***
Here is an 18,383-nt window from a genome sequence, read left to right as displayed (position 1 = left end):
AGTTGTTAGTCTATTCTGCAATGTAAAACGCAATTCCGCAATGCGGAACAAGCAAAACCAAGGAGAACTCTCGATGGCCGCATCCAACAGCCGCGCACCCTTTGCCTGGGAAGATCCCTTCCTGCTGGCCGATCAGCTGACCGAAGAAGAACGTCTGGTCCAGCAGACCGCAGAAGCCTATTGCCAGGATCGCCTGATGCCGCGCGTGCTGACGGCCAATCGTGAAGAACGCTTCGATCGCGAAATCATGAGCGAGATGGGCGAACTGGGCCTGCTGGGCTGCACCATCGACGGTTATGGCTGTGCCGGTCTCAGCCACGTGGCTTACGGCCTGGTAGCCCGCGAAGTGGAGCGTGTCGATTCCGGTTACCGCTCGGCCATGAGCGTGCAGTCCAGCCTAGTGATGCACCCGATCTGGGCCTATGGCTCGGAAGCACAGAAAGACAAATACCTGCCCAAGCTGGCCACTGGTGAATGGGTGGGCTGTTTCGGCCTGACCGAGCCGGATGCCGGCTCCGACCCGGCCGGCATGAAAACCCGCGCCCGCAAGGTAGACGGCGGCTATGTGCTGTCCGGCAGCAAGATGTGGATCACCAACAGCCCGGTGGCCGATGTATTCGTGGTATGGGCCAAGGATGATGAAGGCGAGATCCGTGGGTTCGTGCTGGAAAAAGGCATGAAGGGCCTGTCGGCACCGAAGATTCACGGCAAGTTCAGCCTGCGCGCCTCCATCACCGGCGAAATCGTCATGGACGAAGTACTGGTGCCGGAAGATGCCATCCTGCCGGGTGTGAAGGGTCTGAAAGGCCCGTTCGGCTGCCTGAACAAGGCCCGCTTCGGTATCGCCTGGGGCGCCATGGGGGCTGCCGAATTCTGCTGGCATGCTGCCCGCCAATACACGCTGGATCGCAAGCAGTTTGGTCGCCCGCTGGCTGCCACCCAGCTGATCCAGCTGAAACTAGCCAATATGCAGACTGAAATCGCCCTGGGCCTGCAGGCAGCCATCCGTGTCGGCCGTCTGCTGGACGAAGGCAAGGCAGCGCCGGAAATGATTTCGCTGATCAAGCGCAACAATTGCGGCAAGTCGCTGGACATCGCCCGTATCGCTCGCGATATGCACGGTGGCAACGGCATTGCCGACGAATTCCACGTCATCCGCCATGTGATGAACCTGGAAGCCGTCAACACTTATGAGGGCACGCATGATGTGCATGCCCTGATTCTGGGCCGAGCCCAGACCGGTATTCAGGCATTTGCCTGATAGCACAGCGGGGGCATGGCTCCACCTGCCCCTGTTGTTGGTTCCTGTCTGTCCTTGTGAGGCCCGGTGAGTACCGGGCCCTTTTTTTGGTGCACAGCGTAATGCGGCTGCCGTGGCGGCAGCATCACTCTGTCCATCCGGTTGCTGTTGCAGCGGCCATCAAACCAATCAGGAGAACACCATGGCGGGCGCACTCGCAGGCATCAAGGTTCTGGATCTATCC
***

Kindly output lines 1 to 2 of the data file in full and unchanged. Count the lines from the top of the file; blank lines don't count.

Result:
Here is an 18,383-nt window from a genome sequence, read left to right as displayed (position 1 = left end):
AGTTGTTAGTCTATTCTGCAATGTAAAACGCAATTCCGCAATGCGGAACAAGCAAAACCAAGGAGAACTCTCGATGGCCGCATCCAACAGCCGCGCACCCTTTGCCTGGGAAGATCCCTTCCTGCTGGCCGATCAGCTGACCGAAGAAGAACGTCTGGTCCAGCAGACCGCAGAAGCCTATTGCCAGGATCGCCTGATGCCGCGCGTGCTGACGGCCAATCGTGAAGAACGCTTCGATCGCGAAATCATGAGCGAGATGGGCGAACTGGGCCTGCTGGGCTGCACCATCGACGGTTATGGCTGTGCCGGTCTCAGCCACGTGGCTTACGGCCTGGTAGCCCGCGAAGTGGAGCGTGTCGATTCCGGTTACCGCTCGGCCATGAGCGTGCAGTCCAGCCTAGTGATGCACCCGATCTGGGCCTATGGCTCGGAAGCACAGAAAGACAAATACCTGCCCAAGCTGGCCACTGGTGAATGGGTGGGCTGTTTCGGCCTGACCGAGCCGGATGCCGGCTCCGACCCGGCCGGCATGAAAACCCGCGCCCGCAAGGTAGACGGCGGCTATGTGCTGTCCGGCAGCAAGATGTGGATCACCAACAGCCCGGTGGCCGATGTATTCGTGGTATGGGCCAAGGATGATGAAGGCGAGATCCGTGGGTTCGTGCTGGAAAAAGGCATGAAGGGCCTGTCGGCACCGAAGATTCACGGCAAGTTCAGCCTGCGCGCCTCCATCACCGGCGAAATCGTCATGGACGAAGTACTGGTGCCGGAAGATGCCATCCTGCCGGGTGTGAAGGGTCTGAAAGGCCCGTTCGGCTGCCTGAACAAGGCCCGCTTCGGTATCGCCTGGGGCGCCATGGGGGCTGCCGAATTCTGCTGGCATGCTGCCCGCCAATACACGCTGGATCGCAAGCAGTTTGGTCGCCCGCTGGCTGCCACCCAGCTGATCCAGCTGAAACTAGCCAATATGCAGACTGAAATCGCCCTGGGCCTGCAGGCAGCCATCCGTGTCGGCCGTCTGCTGGACGAAGGCAAGGCAGCGCCGGAAATGATTTCGCTGATCAAGCGCAACAATTGCGGCAAGTCGCTGGACATCGCCCGTATCGCTCGCGATATGCACGGTGGCAACGGCATTGCCGACGAATTCCACGTCATCCGCCATGTGATGAACCTGGAAGCCGTCAACACTTATGAGGGCACGCATGATGTGCATGCCCTGATTCTGGGCCGAGCCCAGACCGGTATTCAGGCATTTGCCTGATAGCACAGCGGGGGCATGGCTCCACCTGCCCCTGTTGTTGGTTCCTGTCTGTCCTTGTGAGGCCCGGTGAGTACCGGGCCCTTTTTTTGGTGCACAGCGTAATGCGGCTGCCGTGGCGGCAGCATCACTCTGTCCATCCGGTTGCTGTTGCAGCGGCCATCAAACCAATCAGGAGAACACCATGGCGGGCGCACTCGCAGGCATCAAGGTTCTGGATCTATCC